06 Mar Seven Easy Ways to Get Control of Your Inbox
In How To Make More Sales By Managing Workday Interruptions, we looked at the three different types of interruptions and offered suggestions to help minimize interruptions to sales productivity. One of those suggestions was to get control of your email.
It makes sense, considering research shows, as mentioned in What Software Developers Can Teach Sales Managers, that the average employee receives around 122 emails a day and takes approximately 2.5 minutes to deal with each one.
You have a choice. You can either be good at returning emails or you can be good at getting things done. If your job is to respond to emails immediately (product service technician), great. Otherwise, you don’t have to be available to everyone all the time.
Here are seven easy ways to help you get control of your emails. Each action only takes about 10 minutes to do but will pay back hours in sales productivity dividends.
- Learn the technology that is going to save you time. Learn how to set up e-mail filters, color code content, set priorities, auto forward and sub-folders.
- Set up your email application to display the Sender, the Subject and three lines of the email. This allows you to quickly see if the requires immediate attention.
- Set up your email to check for messages only once an hour.
- Turn off the sound and pop-ups that tell you new emails have arrived on your computers and phones.
- Use “email to all,” and “reply to all” messages with discretion. Use the “Bcc:” field to reduce the number of replies to other people — and request this from others.
- Set up filters to deal with mass email lists, including people who send “friendly spam.” Set up and auto-forward to a different online (non-work) email account and ask them to use this address.
- Be disciplined about your filters. Set up sub-folders and either run rules to put messages in the correct sub-folders or have this done automatically as the messages come in.
You can either be good at returning emails or you can be good at getting things done.
Manage the Volume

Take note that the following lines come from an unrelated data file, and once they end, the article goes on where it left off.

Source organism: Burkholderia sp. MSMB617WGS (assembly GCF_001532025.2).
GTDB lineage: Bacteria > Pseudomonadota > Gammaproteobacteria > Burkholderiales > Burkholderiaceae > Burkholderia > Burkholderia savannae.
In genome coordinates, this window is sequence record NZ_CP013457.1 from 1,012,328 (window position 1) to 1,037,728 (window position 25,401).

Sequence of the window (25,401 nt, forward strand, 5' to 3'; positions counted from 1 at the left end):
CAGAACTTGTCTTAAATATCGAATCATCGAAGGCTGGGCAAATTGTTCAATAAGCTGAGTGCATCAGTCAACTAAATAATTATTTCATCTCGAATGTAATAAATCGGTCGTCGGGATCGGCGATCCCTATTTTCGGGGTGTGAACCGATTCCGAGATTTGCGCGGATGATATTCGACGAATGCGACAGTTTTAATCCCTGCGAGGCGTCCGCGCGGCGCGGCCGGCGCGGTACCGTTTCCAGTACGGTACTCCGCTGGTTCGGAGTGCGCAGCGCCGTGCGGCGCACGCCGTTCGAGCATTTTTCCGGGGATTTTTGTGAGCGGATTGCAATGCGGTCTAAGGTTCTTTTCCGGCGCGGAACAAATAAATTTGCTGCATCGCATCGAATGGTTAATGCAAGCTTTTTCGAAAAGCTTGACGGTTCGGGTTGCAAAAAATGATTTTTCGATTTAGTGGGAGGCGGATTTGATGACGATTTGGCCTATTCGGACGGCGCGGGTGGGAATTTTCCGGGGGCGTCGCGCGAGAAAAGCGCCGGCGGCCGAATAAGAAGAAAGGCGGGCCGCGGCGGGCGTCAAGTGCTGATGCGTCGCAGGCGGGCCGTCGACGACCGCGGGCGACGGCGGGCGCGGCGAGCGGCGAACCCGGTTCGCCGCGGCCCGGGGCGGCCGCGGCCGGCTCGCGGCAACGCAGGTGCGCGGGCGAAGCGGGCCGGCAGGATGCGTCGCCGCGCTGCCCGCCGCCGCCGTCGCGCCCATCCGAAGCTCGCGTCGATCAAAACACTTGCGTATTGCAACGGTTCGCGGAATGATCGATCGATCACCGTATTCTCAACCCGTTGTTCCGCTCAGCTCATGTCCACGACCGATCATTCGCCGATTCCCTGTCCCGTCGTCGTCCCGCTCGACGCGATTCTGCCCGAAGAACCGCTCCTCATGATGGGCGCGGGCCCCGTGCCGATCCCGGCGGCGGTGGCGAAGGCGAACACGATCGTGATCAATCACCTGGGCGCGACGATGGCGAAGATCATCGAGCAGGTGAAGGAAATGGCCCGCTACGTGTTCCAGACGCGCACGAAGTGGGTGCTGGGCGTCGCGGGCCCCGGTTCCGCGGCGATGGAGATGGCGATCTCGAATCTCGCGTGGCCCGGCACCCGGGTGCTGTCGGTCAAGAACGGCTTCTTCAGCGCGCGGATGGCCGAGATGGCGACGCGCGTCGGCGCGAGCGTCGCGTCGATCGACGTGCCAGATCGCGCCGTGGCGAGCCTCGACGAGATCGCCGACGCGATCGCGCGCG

The above steps will help you manage your email so you have uninterrupted time to focus on sales productivity and tasks distraction free. What they don’t do, is decrease the volume of email you eventually need to deal with when that task is complete.
To help with that, here are five actions to help manage the volume of emails that hit your inbox to begin with:
- Unsubscribe to magazines, newspapers or content streams that you rarely read. Instead, put a reminder in your calendar with a link to review the online material once a week or once a month. Or use RSS to compile information that you need.
- Set up messages to “follow” to devices you travel with or alert you to important messages on e-mail or voice-mail according to their importance.
- Create accounts to catch messages that deserve different levels of attention. For example, set up a rarely checked email account for free content that requires registration. Alternately, for VIPs, auto-send the email to your phone as a text message with an alert.
- If you often have requests for the same types of information or links, put together a list of these and add this to your signature or put this online and link to this from your email signature and your online profiles.
- Set a Response Expectation. Many people on the Sales Beacon team show their response times in their e-mail signatures or voice-mail messages. It helps to manage expectations of your email response.
Some Final Advice on Sales Productivity
Given the frequent delivery and growing volume of email we receive each day, it becomes increasingly important to learn how to deal with email more effectively. It’s important to do the above, as well as set aside reading time each day on the calendar. Block this as time you are unavailable, starting with 10 minutes an hour and moving into larger, less frequent chunks of time. An hour of uninterrupted time can be worth several hours of interrupted time spread throughout the week.
And, really, ask yourself, “What is the worst that would happen if I don’t respond to this until my email time tomorrow?”